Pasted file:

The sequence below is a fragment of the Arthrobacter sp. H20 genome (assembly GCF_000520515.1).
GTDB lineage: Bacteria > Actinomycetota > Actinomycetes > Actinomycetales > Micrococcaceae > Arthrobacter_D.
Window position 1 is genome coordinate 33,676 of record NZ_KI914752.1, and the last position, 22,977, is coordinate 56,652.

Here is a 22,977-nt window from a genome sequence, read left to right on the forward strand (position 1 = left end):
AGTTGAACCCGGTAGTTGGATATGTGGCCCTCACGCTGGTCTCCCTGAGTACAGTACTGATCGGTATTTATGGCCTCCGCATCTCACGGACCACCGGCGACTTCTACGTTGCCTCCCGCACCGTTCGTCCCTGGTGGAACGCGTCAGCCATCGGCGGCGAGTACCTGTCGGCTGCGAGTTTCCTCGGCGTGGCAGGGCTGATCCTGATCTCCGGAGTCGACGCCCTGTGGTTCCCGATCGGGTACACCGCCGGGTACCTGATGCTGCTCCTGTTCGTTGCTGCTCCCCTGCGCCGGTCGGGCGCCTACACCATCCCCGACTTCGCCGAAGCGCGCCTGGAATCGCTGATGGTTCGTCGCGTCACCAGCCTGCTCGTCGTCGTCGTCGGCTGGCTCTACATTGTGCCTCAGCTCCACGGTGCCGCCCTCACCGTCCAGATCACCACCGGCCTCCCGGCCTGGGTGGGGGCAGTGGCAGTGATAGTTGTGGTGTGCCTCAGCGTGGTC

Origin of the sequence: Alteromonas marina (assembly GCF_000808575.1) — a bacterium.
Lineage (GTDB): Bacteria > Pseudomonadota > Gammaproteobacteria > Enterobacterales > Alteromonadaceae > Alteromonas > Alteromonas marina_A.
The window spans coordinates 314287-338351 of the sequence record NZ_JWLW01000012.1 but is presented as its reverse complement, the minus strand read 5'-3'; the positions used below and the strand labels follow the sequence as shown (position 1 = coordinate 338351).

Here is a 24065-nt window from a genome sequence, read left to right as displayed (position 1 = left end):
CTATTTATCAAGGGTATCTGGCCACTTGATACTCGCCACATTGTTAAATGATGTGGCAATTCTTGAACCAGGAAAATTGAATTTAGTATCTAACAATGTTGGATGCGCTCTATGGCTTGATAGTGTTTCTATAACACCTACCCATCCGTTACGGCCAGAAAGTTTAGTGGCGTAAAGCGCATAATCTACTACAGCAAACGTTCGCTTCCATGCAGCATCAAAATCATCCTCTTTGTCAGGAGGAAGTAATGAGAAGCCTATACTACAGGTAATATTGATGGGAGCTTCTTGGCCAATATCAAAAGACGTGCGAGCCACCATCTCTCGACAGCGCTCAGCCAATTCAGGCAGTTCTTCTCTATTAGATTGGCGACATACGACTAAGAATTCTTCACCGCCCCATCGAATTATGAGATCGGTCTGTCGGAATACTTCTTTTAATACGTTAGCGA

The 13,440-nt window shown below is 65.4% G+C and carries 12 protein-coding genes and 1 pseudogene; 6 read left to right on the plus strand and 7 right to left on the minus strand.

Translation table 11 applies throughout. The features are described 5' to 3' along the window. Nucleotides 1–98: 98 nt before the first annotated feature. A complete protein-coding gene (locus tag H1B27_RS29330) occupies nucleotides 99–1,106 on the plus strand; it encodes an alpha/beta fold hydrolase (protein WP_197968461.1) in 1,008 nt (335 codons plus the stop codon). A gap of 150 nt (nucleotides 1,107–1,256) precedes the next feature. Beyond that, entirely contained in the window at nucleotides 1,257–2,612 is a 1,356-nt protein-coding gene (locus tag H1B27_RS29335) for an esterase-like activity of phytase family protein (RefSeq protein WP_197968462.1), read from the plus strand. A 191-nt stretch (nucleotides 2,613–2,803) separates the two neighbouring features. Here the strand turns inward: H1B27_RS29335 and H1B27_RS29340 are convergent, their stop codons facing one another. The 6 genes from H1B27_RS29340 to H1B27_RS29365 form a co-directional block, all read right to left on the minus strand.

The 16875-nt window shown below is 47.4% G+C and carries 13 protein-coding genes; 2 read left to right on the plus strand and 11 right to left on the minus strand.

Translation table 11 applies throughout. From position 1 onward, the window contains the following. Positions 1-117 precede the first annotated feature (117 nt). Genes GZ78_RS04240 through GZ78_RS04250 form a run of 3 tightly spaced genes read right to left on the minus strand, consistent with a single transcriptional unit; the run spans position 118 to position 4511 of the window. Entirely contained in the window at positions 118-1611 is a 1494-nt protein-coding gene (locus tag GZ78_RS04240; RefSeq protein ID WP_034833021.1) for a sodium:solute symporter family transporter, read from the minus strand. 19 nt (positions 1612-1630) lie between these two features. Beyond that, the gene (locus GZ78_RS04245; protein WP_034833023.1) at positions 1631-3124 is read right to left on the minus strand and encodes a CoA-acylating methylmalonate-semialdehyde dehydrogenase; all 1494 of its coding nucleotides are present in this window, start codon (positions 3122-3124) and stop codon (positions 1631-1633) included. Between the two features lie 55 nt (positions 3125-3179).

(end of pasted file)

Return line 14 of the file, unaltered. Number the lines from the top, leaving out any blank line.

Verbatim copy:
Translation table 11 applies throughout. From position 1 onward, the window contains the following. Positions 1-117 precede the first annotated feature (117 nt). Genes GZ78_RS04240 through GZ78_RS04250 form a run of 3 tightly spaced genes read right to left on the minus strand, consistent with a single transcriptional unit; the run spans position 118 to position 4511 of the window. Entirely contained in the window at positions 118-1611 is a 1494-nt protein-coding gene (locus tag GZ78_RS04240; RefSeq protein ID WP_034833021.1) for a sodium:solute symporter family transporter, read from the minus strand. 19 nt (positions 1612-1630) lie between these two features. Beyond that, the gene (locus GZ78_RS04245; protein WP_034833023.1) at positions 1631-3124 is read right to left on the minus strand and encodes a CoA-acylating methylmalonate-semialdehyde dehydrogenase; all 1494 of its coding nucleotides are present in this window, start codon (positions 3122-3124) and stop codon (positions 1631-1633) included. Between the two features lie 55 nt (positions 3125-3179).